Candlesticks were first used by the Japanese as a method of price representation of commodities in the 1700s. After the collapse of the Dojima rice exchange, they were largely forgotten. However, Steve Nison resurrected the use of candlesticks in the 1960s and they have now become the mainstay of price representation. A candlestick is made up of a body and a shadow. The lengths of the body/shadow provide very important information about the activity of traders on a traded asset. Candlesticks display the open price, low price (lowermost part of the candlestick be it body or shadow), high price (uppermost part of the candlestick, be it body or shadow) and closing price.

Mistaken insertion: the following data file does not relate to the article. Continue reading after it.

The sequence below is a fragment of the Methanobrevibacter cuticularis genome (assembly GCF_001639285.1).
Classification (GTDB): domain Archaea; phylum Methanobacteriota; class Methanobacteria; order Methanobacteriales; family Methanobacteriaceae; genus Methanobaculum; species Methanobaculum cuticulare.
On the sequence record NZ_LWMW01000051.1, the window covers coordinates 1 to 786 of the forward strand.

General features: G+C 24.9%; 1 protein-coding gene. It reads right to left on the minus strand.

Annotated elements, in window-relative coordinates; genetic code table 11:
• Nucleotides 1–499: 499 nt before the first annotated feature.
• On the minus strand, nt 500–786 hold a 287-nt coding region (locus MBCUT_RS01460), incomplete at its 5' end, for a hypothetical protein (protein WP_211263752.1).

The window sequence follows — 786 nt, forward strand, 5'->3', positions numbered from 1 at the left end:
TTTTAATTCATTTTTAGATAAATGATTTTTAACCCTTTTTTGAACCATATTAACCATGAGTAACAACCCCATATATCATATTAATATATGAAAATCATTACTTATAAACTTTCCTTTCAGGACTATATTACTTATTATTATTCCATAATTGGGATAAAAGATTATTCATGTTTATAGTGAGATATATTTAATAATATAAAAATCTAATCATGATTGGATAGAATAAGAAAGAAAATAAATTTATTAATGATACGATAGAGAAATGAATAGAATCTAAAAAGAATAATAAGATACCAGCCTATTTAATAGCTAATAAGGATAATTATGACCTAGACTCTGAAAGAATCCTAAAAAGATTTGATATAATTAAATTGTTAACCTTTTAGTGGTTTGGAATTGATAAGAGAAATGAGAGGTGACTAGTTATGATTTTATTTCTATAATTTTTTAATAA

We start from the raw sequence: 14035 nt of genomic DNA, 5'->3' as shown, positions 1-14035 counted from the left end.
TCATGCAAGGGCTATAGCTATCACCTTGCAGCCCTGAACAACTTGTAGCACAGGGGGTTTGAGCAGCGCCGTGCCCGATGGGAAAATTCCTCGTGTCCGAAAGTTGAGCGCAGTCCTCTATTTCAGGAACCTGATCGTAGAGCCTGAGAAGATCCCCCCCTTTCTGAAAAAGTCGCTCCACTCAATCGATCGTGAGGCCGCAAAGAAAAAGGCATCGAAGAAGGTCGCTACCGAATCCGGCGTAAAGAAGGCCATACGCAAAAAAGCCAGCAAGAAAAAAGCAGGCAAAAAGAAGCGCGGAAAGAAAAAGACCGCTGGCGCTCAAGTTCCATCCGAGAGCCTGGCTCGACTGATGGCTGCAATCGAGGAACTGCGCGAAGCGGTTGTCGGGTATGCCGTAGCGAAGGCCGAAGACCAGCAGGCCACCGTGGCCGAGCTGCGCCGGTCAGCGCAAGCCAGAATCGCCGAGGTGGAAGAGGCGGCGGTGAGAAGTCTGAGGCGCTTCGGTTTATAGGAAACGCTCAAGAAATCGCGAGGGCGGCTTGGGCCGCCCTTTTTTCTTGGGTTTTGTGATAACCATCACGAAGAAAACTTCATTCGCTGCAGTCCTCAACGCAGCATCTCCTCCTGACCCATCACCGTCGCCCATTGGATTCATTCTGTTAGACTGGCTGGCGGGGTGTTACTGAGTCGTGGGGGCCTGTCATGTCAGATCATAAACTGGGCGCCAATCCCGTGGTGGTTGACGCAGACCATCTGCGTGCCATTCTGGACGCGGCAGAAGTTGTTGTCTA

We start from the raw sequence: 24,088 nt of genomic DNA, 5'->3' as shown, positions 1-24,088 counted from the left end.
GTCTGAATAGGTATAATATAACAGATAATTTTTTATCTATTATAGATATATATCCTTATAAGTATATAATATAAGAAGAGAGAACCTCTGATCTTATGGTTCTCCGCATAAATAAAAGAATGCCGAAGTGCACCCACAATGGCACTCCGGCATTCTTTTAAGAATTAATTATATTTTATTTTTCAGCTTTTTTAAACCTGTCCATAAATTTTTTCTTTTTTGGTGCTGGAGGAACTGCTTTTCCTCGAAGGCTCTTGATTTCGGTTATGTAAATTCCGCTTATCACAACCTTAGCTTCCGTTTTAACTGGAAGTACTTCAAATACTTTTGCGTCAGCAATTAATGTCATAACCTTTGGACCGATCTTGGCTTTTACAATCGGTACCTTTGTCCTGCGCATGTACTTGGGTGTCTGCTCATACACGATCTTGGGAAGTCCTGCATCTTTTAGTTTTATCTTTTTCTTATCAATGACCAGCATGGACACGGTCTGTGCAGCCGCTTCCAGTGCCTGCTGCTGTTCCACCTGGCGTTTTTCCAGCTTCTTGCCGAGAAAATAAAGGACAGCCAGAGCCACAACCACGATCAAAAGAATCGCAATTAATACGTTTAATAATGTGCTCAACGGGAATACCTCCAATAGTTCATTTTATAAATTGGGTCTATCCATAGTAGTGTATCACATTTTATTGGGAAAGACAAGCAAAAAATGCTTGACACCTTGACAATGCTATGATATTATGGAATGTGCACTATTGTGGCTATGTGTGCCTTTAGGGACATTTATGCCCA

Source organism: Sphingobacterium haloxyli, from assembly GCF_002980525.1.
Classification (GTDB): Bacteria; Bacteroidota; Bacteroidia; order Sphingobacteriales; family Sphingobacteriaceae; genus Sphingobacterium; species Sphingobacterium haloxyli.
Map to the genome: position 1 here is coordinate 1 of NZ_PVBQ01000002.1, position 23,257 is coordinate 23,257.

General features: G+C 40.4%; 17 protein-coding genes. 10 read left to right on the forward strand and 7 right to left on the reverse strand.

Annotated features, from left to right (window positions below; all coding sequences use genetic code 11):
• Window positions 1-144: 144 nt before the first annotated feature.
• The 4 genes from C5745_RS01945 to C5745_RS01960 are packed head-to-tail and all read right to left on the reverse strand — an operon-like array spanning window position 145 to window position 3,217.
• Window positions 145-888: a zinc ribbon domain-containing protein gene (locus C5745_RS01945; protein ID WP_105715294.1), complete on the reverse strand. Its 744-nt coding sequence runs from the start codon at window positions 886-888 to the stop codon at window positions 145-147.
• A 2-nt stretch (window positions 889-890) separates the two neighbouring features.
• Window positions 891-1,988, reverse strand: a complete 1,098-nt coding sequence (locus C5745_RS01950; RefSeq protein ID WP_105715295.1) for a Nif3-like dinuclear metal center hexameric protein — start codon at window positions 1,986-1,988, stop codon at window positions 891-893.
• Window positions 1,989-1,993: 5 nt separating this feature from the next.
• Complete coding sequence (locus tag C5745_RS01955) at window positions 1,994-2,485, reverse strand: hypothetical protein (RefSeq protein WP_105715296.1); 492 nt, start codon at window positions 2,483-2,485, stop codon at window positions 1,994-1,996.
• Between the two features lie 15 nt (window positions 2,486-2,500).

Japanese candlestick chart

Chart showing different kinds of candlesticks. Each candlestick is made up of a body and a shadow. However, some candles do not have shadows (showing either strong selling or strong buying), and some do not have bodies (Doji candles).